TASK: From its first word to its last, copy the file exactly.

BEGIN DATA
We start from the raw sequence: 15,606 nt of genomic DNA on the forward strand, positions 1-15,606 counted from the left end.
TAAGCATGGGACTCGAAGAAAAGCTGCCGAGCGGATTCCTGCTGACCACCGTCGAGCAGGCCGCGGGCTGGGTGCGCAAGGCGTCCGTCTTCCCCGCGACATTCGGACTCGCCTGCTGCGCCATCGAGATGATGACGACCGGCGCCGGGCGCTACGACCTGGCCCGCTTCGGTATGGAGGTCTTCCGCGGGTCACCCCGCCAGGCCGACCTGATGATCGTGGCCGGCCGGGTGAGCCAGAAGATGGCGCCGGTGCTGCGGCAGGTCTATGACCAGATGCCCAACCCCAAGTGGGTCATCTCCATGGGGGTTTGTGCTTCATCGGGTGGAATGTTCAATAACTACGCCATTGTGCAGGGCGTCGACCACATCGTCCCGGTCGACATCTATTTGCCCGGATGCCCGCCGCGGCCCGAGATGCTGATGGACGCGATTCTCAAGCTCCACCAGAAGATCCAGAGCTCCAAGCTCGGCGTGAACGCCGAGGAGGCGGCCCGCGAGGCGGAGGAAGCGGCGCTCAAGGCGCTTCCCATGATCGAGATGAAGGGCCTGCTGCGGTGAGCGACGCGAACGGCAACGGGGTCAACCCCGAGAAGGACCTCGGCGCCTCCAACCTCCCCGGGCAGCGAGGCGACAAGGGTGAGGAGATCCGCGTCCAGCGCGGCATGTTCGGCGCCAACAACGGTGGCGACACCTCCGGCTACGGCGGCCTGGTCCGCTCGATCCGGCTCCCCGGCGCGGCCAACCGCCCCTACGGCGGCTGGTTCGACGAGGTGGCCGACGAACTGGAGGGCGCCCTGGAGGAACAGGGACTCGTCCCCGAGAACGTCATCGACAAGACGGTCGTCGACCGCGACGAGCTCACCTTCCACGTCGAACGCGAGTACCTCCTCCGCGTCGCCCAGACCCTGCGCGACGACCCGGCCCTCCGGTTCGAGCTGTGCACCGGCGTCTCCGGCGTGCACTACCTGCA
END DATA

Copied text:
We start from the raw sequence: 15,606 nt of genomic DNA on the forward strand, positions 1-15,606 counted from the left end.
TAAGCATGGGACTCGAAGAAAAGCTGCCGAGCGGATTCCTGCTGACCACCGTCGAGCAGGCCGCGGGCTGGGTGCGCAAGGCGTCCGTCTTCCCCGCGACATTCGGACTCGCCTGCTGCGCCATCGAGATGATGACGACCGGCGCCGGGCGCTACGACCTGGCCCGCTTCGGTATGGAGGTCTTCCGCGGGTCACCCCGCCAGGCCGACCTGATGATCGTGGCCGGCCGGGTGAGCCAGAAGATGGCGCCGGTGCTGCGGCAGGTCTATGACCAGATGCCCAACCCCAAGTGGGTCATCTCCATGGGGGTTTGTGCTTCATCGGGTGGAATGTTCAATAACTACGCCATTGTGCAGGGCGTCGACCACATCGTCCCGGTCGACATCTATTTGCCCGGATGCCCGCCGCGGCCCGAGATGCTGATGGACGCGATTCTCAAGCTCCACCAGAAGATCCAGAGCTCCAAGCTCGGCGTGAACGCCGAGGAGGCGGCCCGCGAGGCGGAGGAAGCGGCGCTCAAGGCGCTTCCCATGATCGAGATGAAGGGCCTGCTGCGGTGAGCGACGCGAACGGCAACGGGGTCAACCCCGAGAAGGACCTCGGCGCCTCCAACCTCCCCGGGCAGCGAGGCGACAAGGGTGAGGAGATCCGCGTCCAGCGCGGCATGTTCGGCGCCAACAACGGTGGCGACACCTCCGGCTACGGCGGCCTGGTCCGCTCGATCCGGCTCCCCGGCGCGGCCAACCGCCCCTACGGCGGCTGGTTCGACGAGGTGGCCGACGAACTGGAGGGCGCCCTGGAGGAACAGGGACTCGTCCCCGAGAACGTCATCGACAAGACGGTCGTCGACCGCGACGAGCTCACCTTCCACGTCGAACGCGAGTACCTCCTCCGCGTCGCCCAGACCCTGCGCGACGACCCGGCCCTCCGGTTCGAGCTGTGCACCGGCGTCTCCGGCGTGCACTACCTGCA